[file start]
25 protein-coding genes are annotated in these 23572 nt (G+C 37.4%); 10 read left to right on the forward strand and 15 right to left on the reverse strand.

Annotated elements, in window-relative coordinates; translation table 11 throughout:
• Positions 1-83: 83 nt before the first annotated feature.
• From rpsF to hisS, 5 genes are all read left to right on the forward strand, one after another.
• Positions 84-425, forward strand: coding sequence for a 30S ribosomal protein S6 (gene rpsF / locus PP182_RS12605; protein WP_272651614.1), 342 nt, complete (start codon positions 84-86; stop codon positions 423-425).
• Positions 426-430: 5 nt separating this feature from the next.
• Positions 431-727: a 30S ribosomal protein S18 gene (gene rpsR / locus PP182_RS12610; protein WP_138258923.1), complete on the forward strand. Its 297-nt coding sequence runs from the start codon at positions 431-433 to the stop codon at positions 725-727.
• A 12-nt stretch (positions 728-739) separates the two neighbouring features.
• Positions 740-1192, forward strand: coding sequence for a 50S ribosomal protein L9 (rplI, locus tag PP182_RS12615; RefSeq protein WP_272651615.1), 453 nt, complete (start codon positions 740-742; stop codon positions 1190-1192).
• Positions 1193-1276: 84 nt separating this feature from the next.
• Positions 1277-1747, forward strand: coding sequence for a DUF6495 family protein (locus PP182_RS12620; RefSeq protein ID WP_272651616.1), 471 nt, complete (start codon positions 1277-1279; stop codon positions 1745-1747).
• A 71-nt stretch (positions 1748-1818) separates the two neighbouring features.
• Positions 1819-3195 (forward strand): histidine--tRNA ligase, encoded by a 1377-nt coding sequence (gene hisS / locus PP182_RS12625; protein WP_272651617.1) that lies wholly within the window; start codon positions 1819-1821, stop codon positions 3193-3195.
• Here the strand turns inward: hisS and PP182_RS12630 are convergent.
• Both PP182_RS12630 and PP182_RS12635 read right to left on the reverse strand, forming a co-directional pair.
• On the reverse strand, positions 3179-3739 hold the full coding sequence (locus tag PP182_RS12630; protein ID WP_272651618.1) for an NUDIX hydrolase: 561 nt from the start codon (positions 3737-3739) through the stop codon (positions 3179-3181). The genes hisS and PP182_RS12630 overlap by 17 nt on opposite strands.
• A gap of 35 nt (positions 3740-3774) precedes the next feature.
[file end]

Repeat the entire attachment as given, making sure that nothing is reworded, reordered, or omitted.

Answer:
25 protein-coding genes are annotated in these 23572 nt (G+C 37.4%); 10 read left to right on the forward strand and 15 right to left on the reverse strand.

Annotated elements, in window-relative coordinates; translation table 11 throughout:
• Positions 1-83: 83 nt before the first annotated feature.
• From rpsF to hisS, 5 genes are all read left to right on the forward strand, one after another.
• Positions 84-425, forward strand: coding sequence for a 30S ribosomal protein S6 (gene rpsF / locus PP182_RS12605; protein WP_272651614.1), 342 nt, complete (start codon positions 84-86; stop codon positions 423-425).
• Positions 426-430: 5 nt separating this feature from the next.
• Positions 431-727: a 30S ribosomal protein S18 gene (gene rpsR / locus PP182_RS12610; protein WP_138258923.1), complete on the forward strand. Its 297-nt coding sequence runs from the start codon at positions 431-433 to the stop codon at positions 725-727.
• A 12-nt stretch (positions 728-739) separates the two neighbouring features.
• Positions 740-1192, forward strand: coding sequence for a 50S ribosomal protein L9 (rplI, locus tag PP182_RS12615; RefSeq protein WP_272651615.1), 453 nt, complete (start codon positions 740-742; stop codon positions 1190-1192).
• Positions 1193-1276: 84 nt separating this feature from the next.
• Positions 1277-1747, forward strand: coding sequence for a DUF6495 family protein (locus PP182_RS12620; RefSeq protein ID WP_272651616.1), 471 nt, complete (start codon positions 1277-1279; stop codon positions 1745-1747).
• A 71-nt stretch (positions 1748-1818) separates the two neighbouring features.
• Positions 1819-3195 (forward strand): histidine--tRNA ligase, encoded by a 1377-nt coding sequence (gene hisS / locus PP182_RS12625; protein WP_272651617.1) that lies wholly within the window; start codon positions 1819-1821, stop codon positions 3193-3195.
• Here the strand turns inward: hisS and PP182_RS12630 are convergent.
• Both PP182_RS12630 and PP182_RS12635 read right to left on the reverse strand, forming a co-directional pair.
• On the reverse strand, positions 3179-3739 hold the full coding sequence (locus tag PP182_RS12630; protein ID WP_272651618.1) for an NUDIX hydrolase: 561 nt from the start codon (positions 3737-3739) through the stop codon (positions 3179-3181). The genes hisS and PP182_RS12630 overlap by 17 nt on opposite strands.
• A gap of 35 nt (positions 3740-3774) precedes the next feature.